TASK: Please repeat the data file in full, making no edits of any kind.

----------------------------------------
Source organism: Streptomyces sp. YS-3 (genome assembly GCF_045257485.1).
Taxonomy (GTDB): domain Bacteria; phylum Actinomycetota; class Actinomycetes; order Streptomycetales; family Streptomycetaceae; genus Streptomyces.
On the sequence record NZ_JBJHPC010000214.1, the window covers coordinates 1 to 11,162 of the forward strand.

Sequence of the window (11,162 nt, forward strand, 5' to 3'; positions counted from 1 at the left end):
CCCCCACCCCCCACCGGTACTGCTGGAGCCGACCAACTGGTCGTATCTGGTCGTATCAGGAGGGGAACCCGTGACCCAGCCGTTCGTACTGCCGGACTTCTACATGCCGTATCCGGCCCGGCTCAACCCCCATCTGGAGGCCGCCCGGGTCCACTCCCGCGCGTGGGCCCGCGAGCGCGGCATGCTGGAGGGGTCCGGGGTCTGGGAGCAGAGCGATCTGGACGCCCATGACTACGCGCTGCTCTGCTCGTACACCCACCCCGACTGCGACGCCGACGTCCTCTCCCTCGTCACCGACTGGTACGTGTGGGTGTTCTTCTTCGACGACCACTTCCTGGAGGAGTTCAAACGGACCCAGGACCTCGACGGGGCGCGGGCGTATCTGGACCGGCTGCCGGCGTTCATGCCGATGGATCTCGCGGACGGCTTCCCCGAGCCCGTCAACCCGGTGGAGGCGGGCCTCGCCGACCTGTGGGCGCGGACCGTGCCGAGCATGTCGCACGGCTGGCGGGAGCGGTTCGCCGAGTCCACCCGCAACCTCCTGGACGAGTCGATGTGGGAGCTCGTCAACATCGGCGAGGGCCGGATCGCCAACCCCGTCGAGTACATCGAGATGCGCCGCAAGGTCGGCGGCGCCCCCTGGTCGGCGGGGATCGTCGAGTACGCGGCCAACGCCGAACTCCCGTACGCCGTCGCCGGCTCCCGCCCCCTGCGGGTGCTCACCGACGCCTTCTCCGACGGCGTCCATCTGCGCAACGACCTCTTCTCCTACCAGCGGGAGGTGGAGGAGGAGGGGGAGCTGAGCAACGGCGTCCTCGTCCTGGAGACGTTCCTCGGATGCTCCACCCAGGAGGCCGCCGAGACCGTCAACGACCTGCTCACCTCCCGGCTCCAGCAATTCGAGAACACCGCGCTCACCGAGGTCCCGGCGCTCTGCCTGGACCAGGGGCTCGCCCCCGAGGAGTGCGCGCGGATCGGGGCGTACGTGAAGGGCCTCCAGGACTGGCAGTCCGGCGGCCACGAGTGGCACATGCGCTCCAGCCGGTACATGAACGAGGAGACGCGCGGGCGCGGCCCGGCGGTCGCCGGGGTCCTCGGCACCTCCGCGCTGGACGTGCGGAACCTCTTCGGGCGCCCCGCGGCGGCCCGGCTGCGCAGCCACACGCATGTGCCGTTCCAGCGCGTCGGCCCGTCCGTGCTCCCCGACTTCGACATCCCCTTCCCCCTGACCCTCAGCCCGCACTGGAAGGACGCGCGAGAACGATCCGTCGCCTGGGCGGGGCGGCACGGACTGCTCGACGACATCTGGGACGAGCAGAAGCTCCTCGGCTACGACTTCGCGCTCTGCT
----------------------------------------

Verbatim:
Source organism: Streptomyces sp. YS-3 (genome assembly GCF_045257485.1).
Taxonomy (GTDB): domain Bacteria; phylum Actinomycetota; class Actinomycetes; order Streptomycetales; family Streptomycetaceae; genus Streptomyces.
On the sequence record NZ_JBJHPC010000214.1, the window covers coordinates 1 to 11,162 of the forward strand.

Sequence of the window (11,162 nt, forward strand, 5' to 3'; positions counted from 1 at the left end):
CCCCCACCCCCCACCGGTACTGCTGGAGCCGACCAACTGGTCGTATCTGGTCGTATCAGGAGGGGAACCCGTGACCCAGCCGTTCGTACTGCCGGACTTCTACATGCCGTATCCGGCCCGGCTCAACCCCCATCTGGAGGCCGCCCGGGTCCACTCCCGCGCGTGGGCCCGCGAGCGCGGCATGCTGGAGGGGTCCGGGGTCTGGGAGCAGAGCGATCTGGACGCCCATGACTACGCGCTGCTCTGCTCGTACACCCACCCCGACTGCGACGCCGACGTCCTCTCCCTCGTCACCGACTGGTACGTGTGGGTGTTCTTCTTCGACGACCACTTCCTGGAGGAGTTCAAACGGACCCAGGACCTCGACGGGGCGCGGGCGTATCTGGACCGGCTGCCGGCGTTCATGCCGATGGATCTCGCGGACGGCTTCCCCGAGCCCGTCAACCCGGTGGAGGCGGGCCTCGCCGACCTGTGGGCGCGGACCGTGCCGAGCATGTCGCACGGCTGGCGGGAGCGGTTCGCCGAGTCCACCCGCAACCTCCTGGACGAGTCGATGTGGGAGCTCGTCAACATCGGCGAGGGCCGGATCGCCAACCCCGTCGAGTACATCGAGATGCGCCGCAAGGTCGGCGGCGCCCCCTGGTCGGCGGGGATCGTCGAGTACGCGGCCAACGCCGAACTCCCGTACGCCGTCGCCGGCTCCCGCCCCCTGCGGGTGCTCACCGACGCCTTCTCCGACGGCGTCCATCTGCGCAACGACCTCTTCTCCTACCAGCGGGAGGTGGAGGAGGAGGGGGAGCTGAGCAACGGCGTCCTCGTCCTGGAGACGTTCCTCGGATGCTCCACCCAGGAGGCCGCCGAGACCGTCAACGACCTGCTCACCTCCCGGCTCCAGCAATTCGAGAACACCGCGCTCACCGAGGTCCCGGCGCTCTGCCTGGACCAGGGGCTCGCCCCCGAGGAGTGCGCGCGGATCGGGGCGTACGTGAAGGGCCTCCAGGACTGGCAGTCCGGCGGCCACGAGTGGCACATGCGCTCCAGCCGGTACATGAACGAGGAGACGCGCGGGCGCGGCCCGGCGGTCGCCGGGGTCCTCGGCACCTCCGCGCTGGACGTGCGGAACCTCTTCGGGCGCCCCGCGGCGGCCCGGCTGCGCAGCCACACGCATGTGCCGTTCCAGCGCGTCGGCCCGTCCGTGCTCCCCGACTTCGACATCCCCTTCCCCCTGACCCTCAGCCCGCACTGGAAGGACGCGCGAGAACGATCCGTCGCCTGGGCGGGGCGGCACGGACTGCTCGACGACATCTGGGACGAGCAGAAGCTCCTCGGCTACGACTTCGCGCTCTGCT